4. When the book cannot even get the name of the First Emperor right. I gave up reading any more. His name is Yeng Zeng 贏正, Not Zhao Zeng。If the author cannot even get this simple fact correct before writing the book. It is not worth my time reading it. I should have given it no star!
If you have read about China in the news lately but are not familiar with who they are, this book will give a good introduction to Chinese history, culture, and can, in a way, get you to understand their side of the story in international relations. To understand a country, read its history and know its culture.
This book covers 50 different times from their earliest settlements back in the Stone Age, to their gathering of tribes and cultures, eventually forming one civilization. This includes all their dynasties, their conflicts with the Mongols, including the infamous Ghengis Kahn, his grandson Kublai Kahn who ruled China, to the decline of their dynasties leading to the democratization of the country in the early 1900s, the succession over to Chaing Kai-Shek and Mao Zedong, to it reemergence as the industrial power we see today.
Its inventions are covered, such as gunpowder, the invention of paper, the compass, and printing. China’s invention and culture has contributed greatly to the rest of the world.
China did have contact with the Roman Empire and established trade with them on the famous Silk Road.
Britain forcefully opened up China to the world, got them addicted to opium, and with the Opium Wars, China ceded Hong Kong to Britain in the 1840s, beginning a century of humiliation as China decline as a power and dominance by the West, and later Japan.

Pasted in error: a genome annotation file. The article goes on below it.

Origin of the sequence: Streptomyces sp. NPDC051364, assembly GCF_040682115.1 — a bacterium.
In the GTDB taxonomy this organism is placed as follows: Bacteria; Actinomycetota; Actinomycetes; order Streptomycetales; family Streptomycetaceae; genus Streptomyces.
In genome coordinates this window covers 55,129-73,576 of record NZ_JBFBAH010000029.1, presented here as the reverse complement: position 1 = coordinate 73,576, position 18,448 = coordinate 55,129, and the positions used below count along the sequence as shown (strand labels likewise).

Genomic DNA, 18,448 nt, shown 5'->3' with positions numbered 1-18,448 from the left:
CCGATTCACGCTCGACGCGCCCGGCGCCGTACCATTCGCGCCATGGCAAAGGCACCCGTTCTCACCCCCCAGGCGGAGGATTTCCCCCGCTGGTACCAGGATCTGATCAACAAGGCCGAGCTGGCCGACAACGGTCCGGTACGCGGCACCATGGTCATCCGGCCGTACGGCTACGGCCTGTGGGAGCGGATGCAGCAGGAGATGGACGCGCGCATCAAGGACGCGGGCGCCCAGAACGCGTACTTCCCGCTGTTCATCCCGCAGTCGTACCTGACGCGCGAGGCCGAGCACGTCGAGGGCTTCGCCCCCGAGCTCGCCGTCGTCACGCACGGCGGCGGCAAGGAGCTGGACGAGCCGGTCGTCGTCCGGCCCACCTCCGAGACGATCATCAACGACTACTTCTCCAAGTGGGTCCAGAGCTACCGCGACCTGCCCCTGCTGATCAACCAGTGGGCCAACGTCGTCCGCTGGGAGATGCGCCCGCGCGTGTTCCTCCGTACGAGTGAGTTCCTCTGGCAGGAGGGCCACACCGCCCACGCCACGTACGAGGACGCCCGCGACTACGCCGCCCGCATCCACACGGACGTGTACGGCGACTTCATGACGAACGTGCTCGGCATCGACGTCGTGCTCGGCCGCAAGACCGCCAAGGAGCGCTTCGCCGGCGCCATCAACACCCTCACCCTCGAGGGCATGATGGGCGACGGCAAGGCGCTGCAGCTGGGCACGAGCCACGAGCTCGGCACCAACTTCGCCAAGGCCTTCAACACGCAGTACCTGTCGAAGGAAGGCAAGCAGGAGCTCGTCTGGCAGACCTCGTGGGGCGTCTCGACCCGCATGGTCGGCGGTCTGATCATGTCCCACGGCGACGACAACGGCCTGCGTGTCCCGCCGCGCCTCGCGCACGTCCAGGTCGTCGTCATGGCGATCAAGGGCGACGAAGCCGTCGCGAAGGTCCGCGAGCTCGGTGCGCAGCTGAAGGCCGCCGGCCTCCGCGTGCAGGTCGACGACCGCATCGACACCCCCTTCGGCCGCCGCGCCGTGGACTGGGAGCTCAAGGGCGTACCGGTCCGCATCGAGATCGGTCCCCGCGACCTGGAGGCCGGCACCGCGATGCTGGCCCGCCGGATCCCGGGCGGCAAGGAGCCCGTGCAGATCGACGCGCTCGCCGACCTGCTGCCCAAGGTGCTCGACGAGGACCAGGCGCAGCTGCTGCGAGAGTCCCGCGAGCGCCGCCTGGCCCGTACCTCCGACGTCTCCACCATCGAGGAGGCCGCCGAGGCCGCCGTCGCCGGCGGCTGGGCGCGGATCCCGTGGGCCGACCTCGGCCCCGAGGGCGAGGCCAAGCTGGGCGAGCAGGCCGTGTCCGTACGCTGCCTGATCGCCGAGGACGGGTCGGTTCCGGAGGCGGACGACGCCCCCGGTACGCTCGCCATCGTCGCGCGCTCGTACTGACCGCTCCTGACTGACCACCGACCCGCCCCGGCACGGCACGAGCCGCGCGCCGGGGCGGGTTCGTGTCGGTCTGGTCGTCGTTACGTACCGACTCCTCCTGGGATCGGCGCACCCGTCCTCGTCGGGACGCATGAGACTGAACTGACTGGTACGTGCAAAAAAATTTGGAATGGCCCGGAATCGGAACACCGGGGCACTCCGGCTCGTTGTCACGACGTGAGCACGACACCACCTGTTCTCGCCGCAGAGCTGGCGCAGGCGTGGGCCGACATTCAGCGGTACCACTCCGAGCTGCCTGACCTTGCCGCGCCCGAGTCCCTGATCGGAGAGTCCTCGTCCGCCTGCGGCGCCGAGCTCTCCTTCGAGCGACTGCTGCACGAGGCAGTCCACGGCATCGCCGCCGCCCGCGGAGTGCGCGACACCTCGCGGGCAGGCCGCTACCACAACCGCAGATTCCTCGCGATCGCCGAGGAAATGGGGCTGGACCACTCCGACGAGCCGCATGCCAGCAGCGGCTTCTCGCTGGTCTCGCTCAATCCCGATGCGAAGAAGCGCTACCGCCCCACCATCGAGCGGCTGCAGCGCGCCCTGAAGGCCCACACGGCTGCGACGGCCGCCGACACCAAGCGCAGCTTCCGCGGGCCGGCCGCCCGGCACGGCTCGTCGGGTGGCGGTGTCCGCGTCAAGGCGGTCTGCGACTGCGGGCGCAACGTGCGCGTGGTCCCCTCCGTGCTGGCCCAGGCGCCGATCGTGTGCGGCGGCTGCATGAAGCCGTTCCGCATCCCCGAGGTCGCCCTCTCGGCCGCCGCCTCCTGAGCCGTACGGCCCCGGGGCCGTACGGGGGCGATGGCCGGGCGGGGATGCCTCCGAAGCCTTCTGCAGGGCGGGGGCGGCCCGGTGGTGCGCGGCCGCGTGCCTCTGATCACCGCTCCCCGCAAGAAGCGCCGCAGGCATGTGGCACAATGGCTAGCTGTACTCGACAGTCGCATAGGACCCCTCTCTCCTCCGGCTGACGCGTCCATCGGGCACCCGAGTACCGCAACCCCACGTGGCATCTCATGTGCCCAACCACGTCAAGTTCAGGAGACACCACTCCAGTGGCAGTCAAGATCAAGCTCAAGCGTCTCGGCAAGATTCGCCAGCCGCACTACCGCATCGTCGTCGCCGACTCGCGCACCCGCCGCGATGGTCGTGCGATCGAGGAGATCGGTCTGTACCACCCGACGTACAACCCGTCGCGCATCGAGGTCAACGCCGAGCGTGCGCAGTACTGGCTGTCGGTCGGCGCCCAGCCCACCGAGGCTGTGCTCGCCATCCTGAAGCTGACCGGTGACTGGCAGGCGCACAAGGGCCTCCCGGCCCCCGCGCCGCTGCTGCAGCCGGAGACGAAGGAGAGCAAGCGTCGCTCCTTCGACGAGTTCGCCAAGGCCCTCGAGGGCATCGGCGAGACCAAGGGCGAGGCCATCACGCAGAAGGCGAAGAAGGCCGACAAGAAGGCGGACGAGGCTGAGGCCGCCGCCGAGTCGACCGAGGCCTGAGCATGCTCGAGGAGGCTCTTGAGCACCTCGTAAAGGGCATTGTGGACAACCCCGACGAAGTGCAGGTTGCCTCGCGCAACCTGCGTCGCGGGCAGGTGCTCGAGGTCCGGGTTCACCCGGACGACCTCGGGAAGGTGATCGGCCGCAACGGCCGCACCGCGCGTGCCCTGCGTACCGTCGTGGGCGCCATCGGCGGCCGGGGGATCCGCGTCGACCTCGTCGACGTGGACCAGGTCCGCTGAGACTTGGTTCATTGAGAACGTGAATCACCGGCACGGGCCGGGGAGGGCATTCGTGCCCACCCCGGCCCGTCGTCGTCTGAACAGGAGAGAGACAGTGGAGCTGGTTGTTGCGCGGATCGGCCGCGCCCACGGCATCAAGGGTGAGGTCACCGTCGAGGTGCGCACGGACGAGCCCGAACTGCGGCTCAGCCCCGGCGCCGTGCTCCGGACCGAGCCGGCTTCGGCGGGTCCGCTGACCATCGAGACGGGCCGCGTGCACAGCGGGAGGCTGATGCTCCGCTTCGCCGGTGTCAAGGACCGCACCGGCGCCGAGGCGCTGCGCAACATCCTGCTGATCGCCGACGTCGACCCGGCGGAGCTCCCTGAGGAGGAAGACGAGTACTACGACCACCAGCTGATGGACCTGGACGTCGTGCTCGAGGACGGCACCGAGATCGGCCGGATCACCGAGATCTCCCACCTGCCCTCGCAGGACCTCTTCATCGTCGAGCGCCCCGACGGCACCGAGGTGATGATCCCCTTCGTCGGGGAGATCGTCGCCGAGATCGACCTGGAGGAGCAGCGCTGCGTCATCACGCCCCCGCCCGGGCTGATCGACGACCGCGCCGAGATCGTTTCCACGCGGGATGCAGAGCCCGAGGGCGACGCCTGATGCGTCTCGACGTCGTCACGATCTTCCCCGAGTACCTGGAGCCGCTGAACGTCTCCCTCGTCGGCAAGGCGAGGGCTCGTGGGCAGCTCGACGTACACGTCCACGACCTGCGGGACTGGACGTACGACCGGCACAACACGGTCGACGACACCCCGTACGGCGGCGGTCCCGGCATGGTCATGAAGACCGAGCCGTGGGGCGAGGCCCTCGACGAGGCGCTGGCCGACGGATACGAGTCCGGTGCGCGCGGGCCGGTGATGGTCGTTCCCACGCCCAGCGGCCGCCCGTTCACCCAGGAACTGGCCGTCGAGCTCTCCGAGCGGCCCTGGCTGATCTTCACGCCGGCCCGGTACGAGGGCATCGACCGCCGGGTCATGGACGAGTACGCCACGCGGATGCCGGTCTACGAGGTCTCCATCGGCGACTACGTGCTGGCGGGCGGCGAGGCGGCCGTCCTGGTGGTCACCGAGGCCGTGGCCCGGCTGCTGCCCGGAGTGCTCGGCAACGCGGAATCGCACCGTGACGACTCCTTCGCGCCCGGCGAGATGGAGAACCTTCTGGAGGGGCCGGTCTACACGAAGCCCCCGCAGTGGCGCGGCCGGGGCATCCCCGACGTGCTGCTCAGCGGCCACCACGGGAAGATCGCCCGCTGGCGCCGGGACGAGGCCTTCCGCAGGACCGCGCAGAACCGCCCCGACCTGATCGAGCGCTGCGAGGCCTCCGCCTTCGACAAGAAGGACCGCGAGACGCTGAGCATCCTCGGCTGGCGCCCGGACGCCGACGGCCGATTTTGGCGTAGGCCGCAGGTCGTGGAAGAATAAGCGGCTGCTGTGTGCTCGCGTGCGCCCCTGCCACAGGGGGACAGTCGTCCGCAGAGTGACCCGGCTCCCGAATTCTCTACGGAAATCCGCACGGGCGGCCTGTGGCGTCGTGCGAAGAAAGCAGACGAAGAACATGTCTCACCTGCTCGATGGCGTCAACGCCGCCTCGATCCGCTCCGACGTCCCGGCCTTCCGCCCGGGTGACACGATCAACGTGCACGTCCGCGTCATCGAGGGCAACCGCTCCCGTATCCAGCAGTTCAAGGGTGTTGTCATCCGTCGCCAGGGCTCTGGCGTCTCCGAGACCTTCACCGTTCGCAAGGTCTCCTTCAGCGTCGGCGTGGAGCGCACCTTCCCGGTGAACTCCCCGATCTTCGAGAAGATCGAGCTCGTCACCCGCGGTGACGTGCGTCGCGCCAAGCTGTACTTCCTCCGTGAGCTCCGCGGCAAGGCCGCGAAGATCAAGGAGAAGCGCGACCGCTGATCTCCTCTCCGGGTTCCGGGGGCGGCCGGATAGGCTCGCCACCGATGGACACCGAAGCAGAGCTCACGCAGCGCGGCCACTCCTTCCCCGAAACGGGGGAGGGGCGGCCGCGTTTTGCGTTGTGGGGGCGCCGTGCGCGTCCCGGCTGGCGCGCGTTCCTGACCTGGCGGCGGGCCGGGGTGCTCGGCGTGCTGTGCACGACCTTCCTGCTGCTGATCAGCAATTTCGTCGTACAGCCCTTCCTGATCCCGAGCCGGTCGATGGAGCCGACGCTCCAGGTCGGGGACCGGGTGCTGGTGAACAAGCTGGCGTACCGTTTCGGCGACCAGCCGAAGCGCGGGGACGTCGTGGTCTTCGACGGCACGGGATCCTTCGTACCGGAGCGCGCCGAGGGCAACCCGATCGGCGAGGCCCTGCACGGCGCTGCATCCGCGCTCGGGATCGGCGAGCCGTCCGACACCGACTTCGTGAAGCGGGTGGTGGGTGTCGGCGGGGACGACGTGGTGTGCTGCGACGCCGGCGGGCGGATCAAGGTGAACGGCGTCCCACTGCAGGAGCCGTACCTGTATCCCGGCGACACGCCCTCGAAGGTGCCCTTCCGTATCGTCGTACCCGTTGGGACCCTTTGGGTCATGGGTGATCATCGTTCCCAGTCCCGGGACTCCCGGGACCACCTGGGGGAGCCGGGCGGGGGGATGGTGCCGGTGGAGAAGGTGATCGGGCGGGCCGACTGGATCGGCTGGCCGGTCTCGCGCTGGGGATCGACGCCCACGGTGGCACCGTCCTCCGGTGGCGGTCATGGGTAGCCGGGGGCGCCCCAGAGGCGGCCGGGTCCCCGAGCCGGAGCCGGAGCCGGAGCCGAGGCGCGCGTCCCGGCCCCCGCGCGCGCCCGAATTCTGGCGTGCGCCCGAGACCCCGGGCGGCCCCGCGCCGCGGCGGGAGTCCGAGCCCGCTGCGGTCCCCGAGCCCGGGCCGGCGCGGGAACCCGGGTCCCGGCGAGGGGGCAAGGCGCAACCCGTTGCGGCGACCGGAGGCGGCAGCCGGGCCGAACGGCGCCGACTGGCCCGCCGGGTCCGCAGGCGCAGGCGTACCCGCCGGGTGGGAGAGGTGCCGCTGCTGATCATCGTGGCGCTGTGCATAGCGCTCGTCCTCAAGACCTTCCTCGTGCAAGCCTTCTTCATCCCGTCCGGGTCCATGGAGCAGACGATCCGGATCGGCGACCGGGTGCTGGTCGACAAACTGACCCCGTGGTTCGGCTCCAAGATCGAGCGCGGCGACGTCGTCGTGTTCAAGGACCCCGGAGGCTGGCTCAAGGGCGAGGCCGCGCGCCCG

These facts answer the question on why China is as aggressive as it is today. They are regaining their identity and confidence as a world power, and wants the rest of the world to know that are a strong country, are here to stay, and will no longer be pushed around, by anyone.
This are just a few of the factors that made China what it is today. China is the oldest continuing civilization in the world. You might say that it is the oldest country in the world, and with that, have the most experience of any country in its relations with its own people and the rest of the world. With their age, their culture, and their history, the rest of us are but children compared to them, from their point of view. They also want to regain everything they have lost, which explains their stand amongst their neighbors in Asia.
Every chapter is brief and to the point, but they are also informative, so this book is not boring by any means. They are short and in chronological historical order, so you get to understand the major events in their history which made it what it is today.
Top reviews from other countries
Rather than 50 crucial events that shaped China's history, you get some interesting, yet disjointed information about China's past, peppered with typos, extremely bad editing, and statements that are simply not true.
All rushed and done in less than 50 pages.
Too bad, really.
(Simon Smith - author of "Fake Aliens And The Phony Nuke World Order")